Up in Smoke

I’m going to keep this entry brief.  Yes, I am responsible for last night’s bombing of the Konig Inc. warehouse in downtown L.A.  And yes, this is the same warehouse where Uroboros staged his now-infamous Mason International protest.  I blew the building straight to hell because, as much as I disagreed with his methods, I believe that Uroboros was right about the illegal experiments that were going on inside, and about their connection to Mason International.  I know I said after the Mason Tower fiasco that I would re-evaluate my use of explosives due to the high probably of collateral damage, but this was a calculated risk.  I’m hoping that after Uroboros managed to hack into the Mason International mainframe, Damian Durand was cautious enough to delete any electronic evidence of their illegal experiments, meaning the only extant notes on said experiments were the hard copies at the lab site that I obliterated last night.  And since Uroboros eliminated Dr. Marcus Alrand, the head researcher on the project, fingers crossed whatever human-augmentation procedures Alrand devised went to the grave with him.  And I guarantee you no innocents were harmed in the making of this carnage, I made sure the building was completely devoid of human life before I instigated my little unscheduled demolition.  As you were.

Fury of Solace
Doing evil so you don’t have to
Somewhere in Los Angeles

Do as I Say, Not as I do

You may have noticed I’ve been conspicuously silent regarding the Uroboros phenomenon up until now.  I assure you, I had good reason for that.  It was imperative that I allow him to think I was a potential ally, so that in the event extreme sanctions became necessary, he’d let me get close enough to shove the knife in his back.  Now that he is dead, let me say in no uncertain terms that his methods were a perversion of everything I stand for.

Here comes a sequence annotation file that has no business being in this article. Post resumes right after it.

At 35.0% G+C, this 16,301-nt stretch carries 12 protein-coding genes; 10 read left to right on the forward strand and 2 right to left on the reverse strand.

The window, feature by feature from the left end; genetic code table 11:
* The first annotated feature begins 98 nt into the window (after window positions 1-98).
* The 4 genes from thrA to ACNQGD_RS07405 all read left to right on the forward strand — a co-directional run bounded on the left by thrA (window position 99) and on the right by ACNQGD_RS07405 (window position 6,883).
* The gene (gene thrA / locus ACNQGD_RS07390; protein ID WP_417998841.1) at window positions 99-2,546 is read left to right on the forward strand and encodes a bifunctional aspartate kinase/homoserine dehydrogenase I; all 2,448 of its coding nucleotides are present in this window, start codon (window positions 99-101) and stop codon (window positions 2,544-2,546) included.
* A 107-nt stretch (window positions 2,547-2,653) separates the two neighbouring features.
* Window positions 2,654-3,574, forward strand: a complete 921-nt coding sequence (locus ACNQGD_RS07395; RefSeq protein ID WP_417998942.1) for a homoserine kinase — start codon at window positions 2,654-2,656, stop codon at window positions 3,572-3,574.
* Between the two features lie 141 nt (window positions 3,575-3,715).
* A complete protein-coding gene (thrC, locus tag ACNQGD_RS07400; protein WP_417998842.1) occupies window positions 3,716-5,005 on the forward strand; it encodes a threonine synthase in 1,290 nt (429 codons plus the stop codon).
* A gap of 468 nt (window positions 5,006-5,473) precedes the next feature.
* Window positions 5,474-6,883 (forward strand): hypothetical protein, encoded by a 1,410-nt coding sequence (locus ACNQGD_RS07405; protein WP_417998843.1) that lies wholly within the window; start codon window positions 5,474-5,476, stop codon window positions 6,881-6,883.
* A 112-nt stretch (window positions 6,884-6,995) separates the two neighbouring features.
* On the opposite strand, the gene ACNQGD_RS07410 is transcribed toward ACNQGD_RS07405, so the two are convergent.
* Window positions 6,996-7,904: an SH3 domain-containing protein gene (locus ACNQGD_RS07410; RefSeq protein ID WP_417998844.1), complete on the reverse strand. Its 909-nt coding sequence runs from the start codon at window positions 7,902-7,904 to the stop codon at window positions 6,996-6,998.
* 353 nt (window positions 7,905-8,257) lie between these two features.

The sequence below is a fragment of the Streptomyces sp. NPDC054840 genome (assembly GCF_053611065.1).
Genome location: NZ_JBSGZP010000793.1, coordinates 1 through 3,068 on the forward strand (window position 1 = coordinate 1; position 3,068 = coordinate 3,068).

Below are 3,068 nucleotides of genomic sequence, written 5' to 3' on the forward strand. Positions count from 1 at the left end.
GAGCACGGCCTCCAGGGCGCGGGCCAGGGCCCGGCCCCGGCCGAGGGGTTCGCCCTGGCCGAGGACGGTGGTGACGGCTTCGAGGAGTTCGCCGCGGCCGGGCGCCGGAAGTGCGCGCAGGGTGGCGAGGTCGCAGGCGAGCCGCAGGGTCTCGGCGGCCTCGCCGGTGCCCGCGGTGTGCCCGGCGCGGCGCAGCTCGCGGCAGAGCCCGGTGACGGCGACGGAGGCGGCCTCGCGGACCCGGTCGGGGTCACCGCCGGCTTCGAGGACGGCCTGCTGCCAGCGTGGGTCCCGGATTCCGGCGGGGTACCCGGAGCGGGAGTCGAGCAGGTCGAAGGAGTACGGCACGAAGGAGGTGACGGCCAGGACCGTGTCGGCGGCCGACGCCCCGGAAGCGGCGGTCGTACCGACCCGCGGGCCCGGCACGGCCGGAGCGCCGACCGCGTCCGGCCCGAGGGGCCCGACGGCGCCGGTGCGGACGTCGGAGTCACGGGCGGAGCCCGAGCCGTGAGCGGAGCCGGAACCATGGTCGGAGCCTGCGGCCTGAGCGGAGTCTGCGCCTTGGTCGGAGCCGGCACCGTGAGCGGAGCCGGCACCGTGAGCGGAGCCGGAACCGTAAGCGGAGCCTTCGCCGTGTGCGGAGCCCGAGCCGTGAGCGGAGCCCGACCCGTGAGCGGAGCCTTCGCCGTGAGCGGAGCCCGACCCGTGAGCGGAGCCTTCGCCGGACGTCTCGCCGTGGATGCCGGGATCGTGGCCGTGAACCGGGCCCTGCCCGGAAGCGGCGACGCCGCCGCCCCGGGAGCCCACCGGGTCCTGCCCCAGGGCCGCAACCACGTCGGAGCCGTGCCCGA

His indiscriminate attacks resulted in the loss of dozens of innocent lives.  And before some smartass accuses me of calling the kettle black, you’ll all recall I did everything within my power to evacuate Mason Tower before the detonation; the collateral damage in that case could not have been foreseen.  But Uroboros made no effort to curtail civilian casualties.  Honestly, whether he was willing to admit it or not, I think he saw that as a bonus.  This Jared Nadir was clearly a loner and an outcast to begin with, and he cried wolf so many times that people stopped listening.  It’s a shame, too, because before he lost it completely, it appears he was some sort of conspiracy savant.  Now that I’ve had the chance to study his blog in detail, I’ve found that, peppered amidst the pages and pages of psychotic ramblings, there are startling moments of brilliant clarity, inroads to Mason’s web of corruption and tantalizing glimpses into L.A.’s criminal underground.  Make no mistake, I mean to exploit this unexpected source of enemy intel to its fullest.  Some good may yet come of this tragedy.

Some have said that I am to blame for the rise of Uroboros.  While I believe that to be a bit simplistic, there is no denying that, for better or for worse, my actions had a great deal of impact on that sad, little man, and for that, I am mired in regret.  The fact that he considered me his ally turned out to be delusions of grandeur, but maybe, under the right circumstances, I could have been the comrade in arms he always hoped for.  But he crossed a line from which there was no turning back.  I was fully prepared to track Uroboros down and execute him myself, but Mason’s security goons beat me to the punch (which I find profoundly surprising, since their ineptitude is well documented).